Moth Night 2020
Moth Night is a fun event; it’s free to take part and open to everyone. Most moths are night flying insects; they’re out and about doing their thing, while we’re usually tucked up indoors. Consequently, many people miss out on seeing even a single species of moth, during the year. This is a great shame, as moths are incredibly beautiful and very interesting creatures.
If you’re interested in discovering what moths visit your garden, why take a Moth Count? The results from participants’ Moth Night, Moth Counts will help to inform Atropos, Butterfly Conservation, and the Centre for Ecology and Hydrology, of the numbers of different moth species in the British Isles, at this time of year. This is such valuable information, by taking part you’re helping to provide moth experts with useful data that would be impossible to gather without help from the public.
Moth Night was founded by Mark Tunmore, the Editor of Atropos, in 1998. It’s an annual event, that runs for three consecutive nights.
Moth Night 2020 Dates
This year, Moth Night will be held on:
- Thursday 27th August 2020
- Friday 28th August 2020
- Saturday 29th August 2020
The Theme of Moth Night 2020
This year, Moth Night’s theme is the Red Underwing Moths. There are four Red Underwing Moths that are active at this time of year:
- Red Underwing (Catocala nupta)
- Rosy Underwing (Catocala electa)
- Dark Crimson Underwing (Catocala sponsa)
- Light Crimson Underwing (Catocala promissa)
At first glance, these moths all look rather similar, so you may want to visit Moth Night’s website, where you can see photographs of these moths.
There are many other moths that are on the wing in August. Here are a few of the moths that I’ve spotted in August….
Anyone and everyone can take part in Moth Night. You could take a Moth Count on any, or all of the three Month Night dates. Although, if you’re doing more than one count, please vary the area you take your Moth Count in – to avoid spotting (and disturbing) the same moths.
Methods of Attracting Moths
If you plan on using a moth trap to take your Moth Count, then I would definitely advise you to take each Moth Count in different areas, as it’s unfair to risk catching the same moths for two or more nights running – doing so runs the risk of preventing moths from successfully feeding, mating, or laying eggs. I’d recommend always leaving a minimum of three nights between each Moth Count taken using a trap, in the same area. If you’re mad about moths – you could get together with friends or family – to take a Moth Count at one another’s gardens – to vary the location and take a Moth Count on consecutive evenings. By varying the location of your month count, you’ll be able to see a wider range of moth species.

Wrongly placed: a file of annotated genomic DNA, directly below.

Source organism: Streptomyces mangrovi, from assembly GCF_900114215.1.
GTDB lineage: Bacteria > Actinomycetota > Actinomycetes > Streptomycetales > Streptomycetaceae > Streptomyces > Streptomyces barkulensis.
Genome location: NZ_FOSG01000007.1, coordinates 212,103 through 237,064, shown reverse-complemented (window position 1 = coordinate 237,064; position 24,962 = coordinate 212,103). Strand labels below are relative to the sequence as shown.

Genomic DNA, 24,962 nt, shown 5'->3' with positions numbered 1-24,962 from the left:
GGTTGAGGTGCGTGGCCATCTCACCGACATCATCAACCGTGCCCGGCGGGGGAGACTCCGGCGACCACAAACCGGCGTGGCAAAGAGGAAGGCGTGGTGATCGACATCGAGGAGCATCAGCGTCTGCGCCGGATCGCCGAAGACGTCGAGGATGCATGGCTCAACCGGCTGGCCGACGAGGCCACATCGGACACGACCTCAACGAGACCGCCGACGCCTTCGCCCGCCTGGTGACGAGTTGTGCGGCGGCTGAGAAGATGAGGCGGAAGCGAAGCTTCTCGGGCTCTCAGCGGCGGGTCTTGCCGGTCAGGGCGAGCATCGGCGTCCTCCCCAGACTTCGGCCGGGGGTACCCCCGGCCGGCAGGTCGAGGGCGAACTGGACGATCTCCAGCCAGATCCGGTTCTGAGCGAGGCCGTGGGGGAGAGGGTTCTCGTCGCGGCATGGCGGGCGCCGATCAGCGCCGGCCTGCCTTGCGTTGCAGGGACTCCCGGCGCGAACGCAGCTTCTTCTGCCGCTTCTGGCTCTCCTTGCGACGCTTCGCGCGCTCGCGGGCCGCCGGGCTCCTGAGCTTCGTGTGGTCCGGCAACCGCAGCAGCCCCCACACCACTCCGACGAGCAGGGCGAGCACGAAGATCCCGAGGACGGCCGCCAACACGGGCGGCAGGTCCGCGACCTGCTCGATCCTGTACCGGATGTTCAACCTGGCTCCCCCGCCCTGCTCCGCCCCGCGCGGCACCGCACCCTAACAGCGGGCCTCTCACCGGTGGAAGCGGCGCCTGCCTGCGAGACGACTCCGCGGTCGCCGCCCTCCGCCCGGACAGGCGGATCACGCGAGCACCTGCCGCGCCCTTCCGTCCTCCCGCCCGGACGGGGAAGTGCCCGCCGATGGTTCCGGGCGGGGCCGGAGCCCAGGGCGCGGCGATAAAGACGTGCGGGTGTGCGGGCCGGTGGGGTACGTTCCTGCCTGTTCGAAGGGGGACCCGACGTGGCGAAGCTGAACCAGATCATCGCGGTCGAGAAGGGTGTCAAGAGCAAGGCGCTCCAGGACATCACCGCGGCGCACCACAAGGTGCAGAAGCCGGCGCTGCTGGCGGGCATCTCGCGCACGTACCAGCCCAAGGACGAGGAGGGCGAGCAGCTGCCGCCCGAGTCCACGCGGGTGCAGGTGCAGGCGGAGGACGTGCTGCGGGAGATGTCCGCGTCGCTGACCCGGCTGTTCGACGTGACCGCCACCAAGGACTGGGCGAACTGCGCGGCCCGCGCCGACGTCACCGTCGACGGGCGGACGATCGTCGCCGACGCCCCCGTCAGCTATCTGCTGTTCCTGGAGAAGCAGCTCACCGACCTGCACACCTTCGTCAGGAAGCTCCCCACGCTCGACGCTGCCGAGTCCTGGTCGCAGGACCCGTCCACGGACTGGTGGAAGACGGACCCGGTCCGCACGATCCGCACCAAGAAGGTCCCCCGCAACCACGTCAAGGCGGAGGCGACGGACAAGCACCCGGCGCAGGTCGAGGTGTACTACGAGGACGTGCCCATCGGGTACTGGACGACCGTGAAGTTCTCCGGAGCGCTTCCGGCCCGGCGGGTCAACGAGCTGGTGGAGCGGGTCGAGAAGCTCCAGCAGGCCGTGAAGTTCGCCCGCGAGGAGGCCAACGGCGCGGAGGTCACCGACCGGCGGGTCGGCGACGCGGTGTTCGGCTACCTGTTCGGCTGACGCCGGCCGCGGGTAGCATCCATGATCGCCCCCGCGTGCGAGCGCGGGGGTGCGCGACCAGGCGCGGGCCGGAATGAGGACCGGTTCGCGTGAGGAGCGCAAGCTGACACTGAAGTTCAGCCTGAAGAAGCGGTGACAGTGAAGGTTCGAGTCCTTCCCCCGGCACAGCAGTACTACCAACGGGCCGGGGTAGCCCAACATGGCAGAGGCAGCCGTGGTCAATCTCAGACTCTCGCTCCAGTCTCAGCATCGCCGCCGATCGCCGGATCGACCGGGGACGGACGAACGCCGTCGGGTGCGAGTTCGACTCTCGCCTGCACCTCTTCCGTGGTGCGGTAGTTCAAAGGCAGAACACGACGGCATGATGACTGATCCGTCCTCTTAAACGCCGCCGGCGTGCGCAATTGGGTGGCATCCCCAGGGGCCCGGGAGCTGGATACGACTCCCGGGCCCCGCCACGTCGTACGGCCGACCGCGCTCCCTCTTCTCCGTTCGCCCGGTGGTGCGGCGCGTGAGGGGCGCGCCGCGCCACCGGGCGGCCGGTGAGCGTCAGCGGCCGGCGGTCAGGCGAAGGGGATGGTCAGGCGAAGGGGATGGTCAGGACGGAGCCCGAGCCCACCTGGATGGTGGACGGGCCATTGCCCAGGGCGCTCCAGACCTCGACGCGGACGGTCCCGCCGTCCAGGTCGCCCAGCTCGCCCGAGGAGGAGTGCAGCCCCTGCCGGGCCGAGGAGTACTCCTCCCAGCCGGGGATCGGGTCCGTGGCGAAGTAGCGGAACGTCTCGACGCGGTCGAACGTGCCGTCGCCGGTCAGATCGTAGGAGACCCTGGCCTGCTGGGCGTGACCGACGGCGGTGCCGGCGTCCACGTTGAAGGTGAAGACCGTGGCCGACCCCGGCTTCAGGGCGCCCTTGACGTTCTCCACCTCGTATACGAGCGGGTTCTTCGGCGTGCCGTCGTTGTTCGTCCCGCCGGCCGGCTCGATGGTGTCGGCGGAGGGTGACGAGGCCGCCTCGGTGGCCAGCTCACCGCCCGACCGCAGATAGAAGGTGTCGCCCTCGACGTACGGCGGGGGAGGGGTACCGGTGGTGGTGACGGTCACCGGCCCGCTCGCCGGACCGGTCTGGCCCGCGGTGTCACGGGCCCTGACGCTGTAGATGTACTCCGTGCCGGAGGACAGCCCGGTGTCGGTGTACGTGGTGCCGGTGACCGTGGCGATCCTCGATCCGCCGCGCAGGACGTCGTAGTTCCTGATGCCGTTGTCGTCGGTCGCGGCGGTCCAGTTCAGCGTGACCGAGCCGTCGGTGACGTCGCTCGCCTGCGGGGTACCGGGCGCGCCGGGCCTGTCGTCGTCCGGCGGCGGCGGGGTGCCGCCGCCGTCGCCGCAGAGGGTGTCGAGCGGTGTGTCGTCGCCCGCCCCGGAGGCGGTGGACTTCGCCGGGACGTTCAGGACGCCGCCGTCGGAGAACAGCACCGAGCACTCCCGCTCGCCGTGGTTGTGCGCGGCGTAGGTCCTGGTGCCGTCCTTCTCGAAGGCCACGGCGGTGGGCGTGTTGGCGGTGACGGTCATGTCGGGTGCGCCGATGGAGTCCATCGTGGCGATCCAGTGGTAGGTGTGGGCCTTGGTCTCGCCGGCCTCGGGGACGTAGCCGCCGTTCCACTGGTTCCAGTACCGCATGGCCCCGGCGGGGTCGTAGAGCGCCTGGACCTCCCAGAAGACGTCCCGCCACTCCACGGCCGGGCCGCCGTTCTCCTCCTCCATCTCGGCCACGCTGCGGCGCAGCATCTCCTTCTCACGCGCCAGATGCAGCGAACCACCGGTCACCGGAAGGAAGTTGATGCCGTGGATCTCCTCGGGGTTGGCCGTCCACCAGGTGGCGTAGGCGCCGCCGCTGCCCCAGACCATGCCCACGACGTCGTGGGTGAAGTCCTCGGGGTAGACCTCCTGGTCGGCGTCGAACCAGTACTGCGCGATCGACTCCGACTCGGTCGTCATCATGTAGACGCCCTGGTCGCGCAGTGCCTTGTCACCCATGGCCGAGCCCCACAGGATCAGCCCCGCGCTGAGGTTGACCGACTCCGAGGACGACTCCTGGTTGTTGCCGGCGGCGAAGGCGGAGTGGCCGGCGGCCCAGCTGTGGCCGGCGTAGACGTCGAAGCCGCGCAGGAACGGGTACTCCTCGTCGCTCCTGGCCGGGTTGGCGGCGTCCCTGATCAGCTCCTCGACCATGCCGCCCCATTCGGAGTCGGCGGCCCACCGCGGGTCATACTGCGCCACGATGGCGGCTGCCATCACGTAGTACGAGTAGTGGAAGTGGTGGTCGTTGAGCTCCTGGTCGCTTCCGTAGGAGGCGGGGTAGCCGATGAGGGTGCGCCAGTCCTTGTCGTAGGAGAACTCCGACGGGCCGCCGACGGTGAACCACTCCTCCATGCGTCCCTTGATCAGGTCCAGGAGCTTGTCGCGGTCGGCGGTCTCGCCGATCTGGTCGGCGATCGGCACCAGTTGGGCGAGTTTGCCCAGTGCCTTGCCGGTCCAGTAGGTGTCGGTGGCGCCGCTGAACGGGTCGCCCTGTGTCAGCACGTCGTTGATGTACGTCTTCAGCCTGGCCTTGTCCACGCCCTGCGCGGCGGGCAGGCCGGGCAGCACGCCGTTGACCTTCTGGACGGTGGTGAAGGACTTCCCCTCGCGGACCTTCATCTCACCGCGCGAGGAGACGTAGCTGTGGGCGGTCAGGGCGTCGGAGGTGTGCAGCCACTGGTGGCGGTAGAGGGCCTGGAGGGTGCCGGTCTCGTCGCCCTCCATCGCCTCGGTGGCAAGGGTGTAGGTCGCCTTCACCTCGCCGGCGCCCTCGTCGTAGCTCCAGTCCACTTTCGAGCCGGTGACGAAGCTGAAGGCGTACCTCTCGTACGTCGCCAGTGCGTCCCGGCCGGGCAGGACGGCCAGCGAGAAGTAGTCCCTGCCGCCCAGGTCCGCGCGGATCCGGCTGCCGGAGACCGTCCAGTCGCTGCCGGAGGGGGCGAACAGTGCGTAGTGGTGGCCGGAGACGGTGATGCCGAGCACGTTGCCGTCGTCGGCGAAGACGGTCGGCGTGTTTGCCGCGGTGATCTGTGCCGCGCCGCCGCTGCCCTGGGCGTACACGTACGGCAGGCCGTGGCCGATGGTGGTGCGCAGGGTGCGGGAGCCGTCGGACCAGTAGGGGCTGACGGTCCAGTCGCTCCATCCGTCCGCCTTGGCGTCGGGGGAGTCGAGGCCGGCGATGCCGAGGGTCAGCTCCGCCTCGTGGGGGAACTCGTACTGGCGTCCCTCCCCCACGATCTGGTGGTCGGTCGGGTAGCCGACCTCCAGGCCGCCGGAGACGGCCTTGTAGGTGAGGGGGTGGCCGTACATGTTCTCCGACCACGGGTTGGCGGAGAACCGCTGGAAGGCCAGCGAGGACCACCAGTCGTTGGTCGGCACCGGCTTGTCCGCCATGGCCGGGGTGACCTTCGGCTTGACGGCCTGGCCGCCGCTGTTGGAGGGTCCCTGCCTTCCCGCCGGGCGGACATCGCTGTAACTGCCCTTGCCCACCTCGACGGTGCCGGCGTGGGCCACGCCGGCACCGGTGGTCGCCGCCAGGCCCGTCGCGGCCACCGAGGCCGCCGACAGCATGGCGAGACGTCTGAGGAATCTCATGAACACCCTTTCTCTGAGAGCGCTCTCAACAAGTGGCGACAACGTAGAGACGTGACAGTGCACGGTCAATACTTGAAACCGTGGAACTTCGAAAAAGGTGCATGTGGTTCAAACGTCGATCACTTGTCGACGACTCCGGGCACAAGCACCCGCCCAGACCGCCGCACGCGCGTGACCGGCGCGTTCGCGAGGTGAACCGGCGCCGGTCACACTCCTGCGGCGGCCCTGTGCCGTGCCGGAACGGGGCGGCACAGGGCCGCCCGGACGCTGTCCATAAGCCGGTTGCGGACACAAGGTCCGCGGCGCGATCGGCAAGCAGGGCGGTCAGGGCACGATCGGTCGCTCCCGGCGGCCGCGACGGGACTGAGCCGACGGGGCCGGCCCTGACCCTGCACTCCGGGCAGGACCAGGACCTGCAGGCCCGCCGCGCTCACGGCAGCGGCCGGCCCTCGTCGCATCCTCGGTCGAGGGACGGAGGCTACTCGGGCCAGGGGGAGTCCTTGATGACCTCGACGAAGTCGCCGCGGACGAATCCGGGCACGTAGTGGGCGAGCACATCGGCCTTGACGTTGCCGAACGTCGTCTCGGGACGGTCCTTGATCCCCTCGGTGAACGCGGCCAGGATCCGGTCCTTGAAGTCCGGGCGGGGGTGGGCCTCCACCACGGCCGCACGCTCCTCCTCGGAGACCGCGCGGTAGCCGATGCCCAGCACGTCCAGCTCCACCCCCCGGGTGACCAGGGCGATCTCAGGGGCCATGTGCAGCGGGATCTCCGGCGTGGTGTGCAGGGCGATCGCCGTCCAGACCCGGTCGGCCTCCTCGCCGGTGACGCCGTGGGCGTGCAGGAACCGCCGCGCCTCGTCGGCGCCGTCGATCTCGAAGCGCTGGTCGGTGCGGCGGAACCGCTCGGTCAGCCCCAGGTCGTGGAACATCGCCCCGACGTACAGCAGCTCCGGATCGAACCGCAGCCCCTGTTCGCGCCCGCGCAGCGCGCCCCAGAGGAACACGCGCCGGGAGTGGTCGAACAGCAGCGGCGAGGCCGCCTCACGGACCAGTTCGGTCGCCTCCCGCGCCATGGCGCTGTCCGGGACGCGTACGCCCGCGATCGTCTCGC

You don’t need a moth trap to take part, you could go outside with a torch to look for moths, or take a white sheet and a light outside.
Alternatively, you could try sugaring or wine roping to attract moths to your garden. Many moths are drawn to feed on this sweet, sticky solution:
- Slowly heat 500ml of red wine or brown ale in a pan and simmer for a few minutes.
- Remove the pan from the heat and add 1kg of dark brown sugar and the contents of a 454g tin of black treacle to your pan of warm ale or red wine and stir.
- Pop the pan back on the stove and continue stirring whilst heating gently, on a low heat, until all the sugar is dissolved.
- When all the sugar is dissolved, simmer for three minutes.
- Leave the mixture to cool, then decant into a jar.
- Add a dash of rum and stir the mixture, just before you paint the solution onto a fence, a pole, or a piece of rope, to attract moths to your garden.
How to Submit Your Moth Night, Moth Count Results
To submit your Moth Night, Moth Count results, visit the Moth Night Homepage (here’s a link), click on the ‘submit records’ button (it’s on the right hand side of the page) and follow the instructions (if you don’t have an account, you simply register – it’s free and easy) to submit your moth sightings. Thanks for taking part – I hope you have a great Moth Night!
See the Moths I spotted during my Moth Night, Moth Count
Other articles that may interest you…………
For information on the many different beautiful plants you can grow for moths, butterflies, bees, and other pollinating insects, please click here.
To see my photographs of the butterflies I spotted during the one of my Butterfly Counts, please click here.
To see photographs of the largest orchid in the world, please click here.
For step-by-step instructions on how to create a bottle garden or terrarium, please click here.